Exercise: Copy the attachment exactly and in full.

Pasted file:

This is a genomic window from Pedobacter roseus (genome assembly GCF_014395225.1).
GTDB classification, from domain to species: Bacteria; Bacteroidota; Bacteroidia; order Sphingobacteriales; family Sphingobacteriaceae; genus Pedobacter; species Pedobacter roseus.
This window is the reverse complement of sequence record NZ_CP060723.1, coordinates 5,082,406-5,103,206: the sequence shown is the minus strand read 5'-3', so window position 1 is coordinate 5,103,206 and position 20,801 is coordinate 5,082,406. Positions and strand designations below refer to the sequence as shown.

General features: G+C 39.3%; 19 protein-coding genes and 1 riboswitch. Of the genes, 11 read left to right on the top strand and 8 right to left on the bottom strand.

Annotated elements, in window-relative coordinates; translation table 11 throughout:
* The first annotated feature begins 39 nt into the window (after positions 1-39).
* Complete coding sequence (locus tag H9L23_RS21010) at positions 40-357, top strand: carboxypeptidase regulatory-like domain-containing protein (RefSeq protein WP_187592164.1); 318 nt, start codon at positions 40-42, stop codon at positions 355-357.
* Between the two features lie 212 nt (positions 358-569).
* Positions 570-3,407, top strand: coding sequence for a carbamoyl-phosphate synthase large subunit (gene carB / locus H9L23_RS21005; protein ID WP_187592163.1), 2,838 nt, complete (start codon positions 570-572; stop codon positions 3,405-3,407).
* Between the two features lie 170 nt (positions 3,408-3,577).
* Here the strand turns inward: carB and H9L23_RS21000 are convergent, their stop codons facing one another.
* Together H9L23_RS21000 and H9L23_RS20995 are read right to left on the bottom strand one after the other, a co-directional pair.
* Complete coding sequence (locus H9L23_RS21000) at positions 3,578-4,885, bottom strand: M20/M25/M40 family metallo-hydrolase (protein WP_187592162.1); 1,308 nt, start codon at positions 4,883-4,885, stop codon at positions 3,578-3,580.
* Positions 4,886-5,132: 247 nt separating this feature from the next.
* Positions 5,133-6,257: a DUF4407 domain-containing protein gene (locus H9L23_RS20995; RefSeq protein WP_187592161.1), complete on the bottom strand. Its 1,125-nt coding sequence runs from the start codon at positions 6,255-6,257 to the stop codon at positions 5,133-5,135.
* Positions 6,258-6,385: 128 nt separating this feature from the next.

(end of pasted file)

This is a genomic window from Pedobacter roseus (genome assembly GCF_014395225.1).
GTDB classification, from domain to species: Bacteria; Bacteroidota; Bacteroidia; order Sphingobacteriales; family Sphingobacteriaceae; genus Pedobacter; species Pedobacter roseus.
This window is the reverse complement of sequence record NZ_CP060723.1, coordinates 5,082,406-5,103,206: the sequence shown is the minus strand read 5'-3', so window position 1 is coordinate 5,103,206 and position 20,801 is coordinate 5,082,406. Positions and strand designations below refer to the sequence as shown.

General features: G+C 39.3%; 19 protein-coding genes and 1 riboswitch. Of the genes, 11 read left to right on the top strand and 8 right to left on the bottom strand.

Annotated elements, in window-relative coordinates; translation table 11 throughout:
* The first annotated feature begins 39 nt into the window (after positions 1-39).
* Complete coding sequence (locus tag H9L23_RS21010) at positions 40-357, top strand: carboxypeptidase regulatory-like domain-containing protein (RefSeq protein WP_187592164.1); 318 nt, start codon at positions 40-42, stop codon at positions 355-357.
* Between the two features lie 212 nt (positions 358-569).
* Positions 570-3,407, top strand: coding sequence for a carbamoyl-phosphate synthase large subunit (gene carB / locus H9L23_RS21005; protein ID WP_187592163.1), 2,838 nt, complete (start codon positions 570-572; stop codon positions 3,405-3,407).
* Between the two features lie 170 nt (positions 3,408-3,577).
* Here the strand turns inward: carB and H9L23_RS21000 are convergent, their stop codons facing one another.
* Together H9L23_RS21000 and H9L23_RS20995 are read right to left on the bottom strand one after the other, a co-directional pair.
* Complete coding sequence (locus H9L23_RS21000) at positions 3,578-4,885, bottom strand: M20/M25/M40 family metallo-hydrolase (protein WP_187592162.1); 1,308 nt, start codon at positions 4,883-4,885, stop codon at positions 3,578-3,580.
* Positions 4,886-5,132: 247 nt separating this feature from the next.
* Positions 5,133-6,257: a DUF4407 domain-containing protein gene (locus H9L23_RS20995; RefSeq protein WP_187592161.1), complete on the bottom strand. Its 1,125-nt coding sequence runs from the start codon at positions 6,255-6,257 to the stop codon at positions 5,133-5,135.
* Positions 6,258-6,385: 128 nt separating this feature from the next.